James Perdue Figures Out A Plan For His Life After SCI

James Perdue was convinced that he would be able to walk again.

James Perdue was convinced that he would be able to walk again.

Editor’s Note: Editor’s Note: 19 year old James Perdue lay in the end zone after just scoring a touchdown for his team and getting hit late by an opposing player. In a few short seconds, Perdue realized he was paralyzed from the waist down and that his dreams of becoming a professional baseball player had ended. Part 4 of a 5 part series.

After James Perdue’s operation, he wouldn’t accept the fact that he was paralyzed from the neck down. According to Perdue, “After all I was Mr. Invincible. I was young and strong and had accomplished and endured everything that had come at me to get what I wanted out of life. During the first 5 years after my accident, I went to 18 different rehab facilities to try to find a magical cure for my paralysis. In every facility I went to, I eventually would leave depressed, because there was nothing they could do to change my condition. I wasn’t going to rehab to learn how life would be in a wheelchair or how to adjust to a wheelchair. I was going to rehab to learn how to get out of the wheelchair. I never accepted the idea that I wouldn’t walk again.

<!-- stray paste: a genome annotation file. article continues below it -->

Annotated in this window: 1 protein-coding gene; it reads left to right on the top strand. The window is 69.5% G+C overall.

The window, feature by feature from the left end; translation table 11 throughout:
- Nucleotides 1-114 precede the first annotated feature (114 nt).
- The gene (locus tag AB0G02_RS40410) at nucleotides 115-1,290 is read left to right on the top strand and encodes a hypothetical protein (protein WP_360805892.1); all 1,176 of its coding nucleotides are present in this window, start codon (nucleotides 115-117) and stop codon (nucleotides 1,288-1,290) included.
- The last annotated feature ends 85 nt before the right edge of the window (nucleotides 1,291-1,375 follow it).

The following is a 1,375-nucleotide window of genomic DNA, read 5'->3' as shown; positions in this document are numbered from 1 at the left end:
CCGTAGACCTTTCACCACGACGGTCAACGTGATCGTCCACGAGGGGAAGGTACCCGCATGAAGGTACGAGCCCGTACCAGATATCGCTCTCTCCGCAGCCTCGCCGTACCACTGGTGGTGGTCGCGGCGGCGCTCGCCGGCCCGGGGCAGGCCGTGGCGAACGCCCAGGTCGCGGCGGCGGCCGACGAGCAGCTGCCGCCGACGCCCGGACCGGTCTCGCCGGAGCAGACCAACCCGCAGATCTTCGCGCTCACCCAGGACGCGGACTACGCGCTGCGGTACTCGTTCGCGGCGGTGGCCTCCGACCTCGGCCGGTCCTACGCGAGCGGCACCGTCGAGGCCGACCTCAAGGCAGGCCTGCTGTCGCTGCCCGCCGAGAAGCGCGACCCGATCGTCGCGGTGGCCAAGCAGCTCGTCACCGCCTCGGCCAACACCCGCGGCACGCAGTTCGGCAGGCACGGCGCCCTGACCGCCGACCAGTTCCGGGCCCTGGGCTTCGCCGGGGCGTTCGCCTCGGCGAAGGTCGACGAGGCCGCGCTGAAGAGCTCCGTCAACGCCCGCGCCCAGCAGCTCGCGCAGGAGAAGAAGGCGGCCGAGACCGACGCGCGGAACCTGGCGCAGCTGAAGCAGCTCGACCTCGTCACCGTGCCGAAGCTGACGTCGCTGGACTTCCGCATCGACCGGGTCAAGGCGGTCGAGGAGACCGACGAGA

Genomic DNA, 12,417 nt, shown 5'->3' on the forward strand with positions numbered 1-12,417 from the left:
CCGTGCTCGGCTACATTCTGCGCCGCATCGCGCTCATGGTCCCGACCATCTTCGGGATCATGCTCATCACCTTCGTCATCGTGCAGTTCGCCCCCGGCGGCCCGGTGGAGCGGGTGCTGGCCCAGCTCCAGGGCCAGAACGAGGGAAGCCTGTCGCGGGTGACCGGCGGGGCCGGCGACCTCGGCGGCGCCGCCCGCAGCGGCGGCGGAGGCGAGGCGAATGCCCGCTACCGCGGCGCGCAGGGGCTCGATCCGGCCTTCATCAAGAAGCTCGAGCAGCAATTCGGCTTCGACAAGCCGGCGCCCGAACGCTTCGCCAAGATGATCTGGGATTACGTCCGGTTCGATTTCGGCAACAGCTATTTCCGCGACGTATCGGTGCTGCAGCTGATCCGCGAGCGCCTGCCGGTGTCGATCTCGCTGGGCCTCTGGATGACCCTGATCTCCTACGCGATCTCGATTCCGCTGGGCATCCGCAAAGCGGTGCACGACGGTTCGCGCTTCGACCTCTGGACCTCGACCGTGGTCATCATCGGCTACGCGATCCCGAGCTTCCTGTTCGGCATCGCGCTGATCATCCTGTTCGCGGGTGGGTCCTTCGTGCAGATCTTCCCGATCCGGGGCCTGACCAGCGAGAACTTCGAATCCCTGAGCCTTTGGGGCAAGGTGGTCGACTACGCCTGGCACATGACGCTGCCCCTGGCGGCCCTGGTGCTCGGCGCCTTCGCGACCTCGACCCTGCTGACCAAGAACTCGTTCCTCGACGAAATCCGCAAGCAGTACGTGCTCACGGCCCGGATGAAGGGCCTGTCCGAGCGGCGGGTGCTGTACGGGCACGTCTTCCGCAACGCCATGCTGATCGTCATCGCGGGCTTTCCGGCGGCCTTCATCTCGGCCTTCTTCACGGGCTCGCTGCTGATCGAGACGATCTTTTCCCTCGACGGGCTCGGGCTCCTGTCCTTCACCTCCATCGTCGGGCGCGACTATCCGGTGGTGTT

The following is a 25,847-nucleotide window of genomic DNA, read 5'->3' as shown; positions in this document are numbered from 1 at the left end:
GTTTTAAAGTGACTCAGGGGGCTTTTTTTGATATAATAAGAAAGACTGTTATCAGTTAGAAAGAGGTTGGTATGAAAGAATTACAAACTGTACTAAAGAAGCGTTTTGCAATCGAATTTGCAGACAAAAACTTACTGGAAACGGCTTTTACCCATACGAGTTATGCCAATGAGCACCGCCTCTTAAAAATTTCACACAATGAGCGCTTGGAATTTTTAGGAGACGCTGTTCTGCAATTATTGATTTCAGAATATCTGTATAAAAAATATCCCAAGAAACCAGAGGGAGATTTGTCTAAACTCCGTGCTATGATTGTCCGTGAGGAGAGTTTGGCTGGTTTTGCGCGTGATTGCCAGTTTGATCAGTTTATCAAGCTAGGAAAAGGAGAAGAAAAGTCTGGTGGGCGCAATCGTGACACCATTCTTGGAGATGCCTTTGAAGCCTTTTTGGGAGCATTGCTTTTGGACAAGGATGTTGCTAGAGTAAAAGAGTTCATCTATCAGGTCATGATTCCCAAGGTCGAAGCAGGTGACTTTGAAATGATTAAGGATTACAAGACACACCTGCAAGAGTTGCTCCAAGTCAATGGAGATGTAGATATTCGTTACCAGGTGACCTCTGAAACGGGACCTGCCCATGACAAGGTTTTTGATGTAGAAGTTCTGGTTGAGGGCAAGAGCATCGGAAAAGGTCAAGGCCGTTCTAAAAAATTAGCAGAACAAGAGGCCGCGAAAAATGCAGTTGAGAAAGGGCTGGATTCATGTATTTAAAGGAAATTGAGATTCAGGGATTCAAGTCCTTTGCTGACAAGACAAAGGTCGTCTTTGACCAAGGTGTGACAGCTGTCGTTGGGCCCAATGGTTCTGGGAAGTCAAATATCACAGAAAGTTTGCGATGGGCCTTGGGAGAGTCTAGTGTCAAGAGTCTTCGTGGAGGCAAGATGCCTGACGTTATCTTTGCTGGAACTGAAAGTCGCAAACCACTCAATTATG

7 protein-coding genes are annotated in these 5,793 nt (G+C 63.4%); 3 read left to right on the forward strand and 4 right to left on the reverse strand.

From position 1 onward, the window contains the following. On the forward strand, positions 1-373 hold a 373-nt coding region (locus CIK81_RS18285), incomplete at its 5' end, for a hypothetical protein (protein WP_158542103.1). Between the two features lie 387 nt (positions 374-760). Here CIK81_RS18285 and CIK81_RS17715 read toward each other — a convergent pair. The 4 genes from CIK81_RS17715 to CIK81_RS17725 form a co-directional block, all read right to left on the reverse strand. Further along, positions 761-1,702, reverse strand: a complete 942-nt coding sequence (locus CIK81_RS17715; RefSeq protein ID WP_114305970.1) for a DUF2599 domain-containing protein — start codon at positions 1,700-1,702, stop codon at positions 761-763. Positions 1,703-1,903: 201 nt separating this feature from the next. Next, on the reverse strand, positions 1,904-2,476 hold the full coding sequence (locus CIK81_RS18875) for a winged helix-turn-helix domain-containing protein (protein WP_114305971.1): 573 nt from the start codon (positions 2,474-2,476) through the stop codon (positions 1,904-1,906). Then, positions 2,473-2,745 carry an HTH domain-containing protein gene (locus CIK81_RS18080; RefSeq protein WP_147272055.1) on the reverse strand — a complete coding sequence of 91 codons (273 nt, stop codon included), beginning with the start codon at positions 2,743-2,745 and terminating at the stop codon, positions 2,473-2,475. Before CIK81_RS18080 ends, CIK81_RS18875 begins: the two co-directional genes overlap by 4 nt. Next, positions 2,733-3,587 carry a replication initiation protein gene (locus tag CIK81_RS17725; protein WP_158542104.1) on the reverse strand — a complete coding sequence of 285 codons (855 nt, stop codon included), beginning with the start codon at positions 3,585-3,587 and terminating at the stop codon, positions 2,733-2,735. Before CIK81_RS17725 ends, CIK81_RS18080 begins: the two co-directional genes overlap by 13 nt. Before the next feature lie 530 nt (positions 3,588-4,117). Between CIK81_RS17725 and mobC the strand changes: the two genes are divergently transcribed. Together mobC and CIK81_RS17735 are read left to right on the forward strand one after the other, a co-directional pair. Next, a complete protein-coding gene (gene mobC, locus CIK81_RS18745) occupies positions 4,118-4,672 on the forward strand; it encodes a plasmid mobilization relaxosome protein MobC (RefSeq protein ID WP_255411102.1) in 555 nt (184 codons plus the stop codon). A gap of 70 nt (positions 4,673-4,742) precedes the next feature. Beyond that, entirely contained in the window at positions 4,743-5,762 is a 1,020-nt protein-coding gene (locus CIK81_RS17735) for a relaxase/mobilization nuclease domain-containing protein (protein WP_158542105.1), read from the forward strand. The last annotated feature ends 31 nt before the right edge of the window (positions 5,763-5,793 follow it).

“About a year after my accident, I started being an assistant baseball coach for a city recreational team. On Halloween night when I was in Saint Thomas Hospital, I had a little movement in my leg. When I got home, my family and I created our own rehab program for me. We worked hard enough to get me to the point that I could stand up. Then, I thought surely a professional physical therapist could help me walk. When the baseball team I was helping to coach had their team picture made, I stood up for the picture. I asked someone to move my wheelchair out of the picture. I didn’t want to be identified with that wheelchair, and I didn’t want to have a picture to remind me that at one time I was in a wheelchair. I always assumed that that wheelchair was a temporary form of mobility, which was why I was so depressed each time I went to a different rehabilitation center, and no one could make my body move past the ability to stand.”

It was difficult for James Perdue to hear that he would never be able to walk again.

It was difficult for James Perdue to hear that he would never be able to walk again.

“During those 5 years, I coached baseball and went to rehab. I also returned to college. I’d never really cared much about academics when I was in high school and college, because I believed that my talent for sports, especially baseball, would bring me fame and fortune.”

“After my accident, I decided, ‘If I’m going to be successful in life, then I’d better get a college degree.’ I started taking college seriously. The last rehab hospital I went to was the Shepherd Center in Atlanta, Georgia. The event that finally convinced me to go to the Shepherd Center and learn how to live with my new situation was after my brother, me and a friend of ours made a trip to Pennsylvania. We went to see a doctor who had developed a technique to put electrodes into the back to help regenerate the spinal cord. Since my grandfather lived in Pennsylvania, we drove from our home in Tennessee to talk with this doctor and visit my grandfather. When we finally arrived, he spent about 15 minutes with me and told me, ‘I don’t believe the procedure I’ve developed will be able to help you.’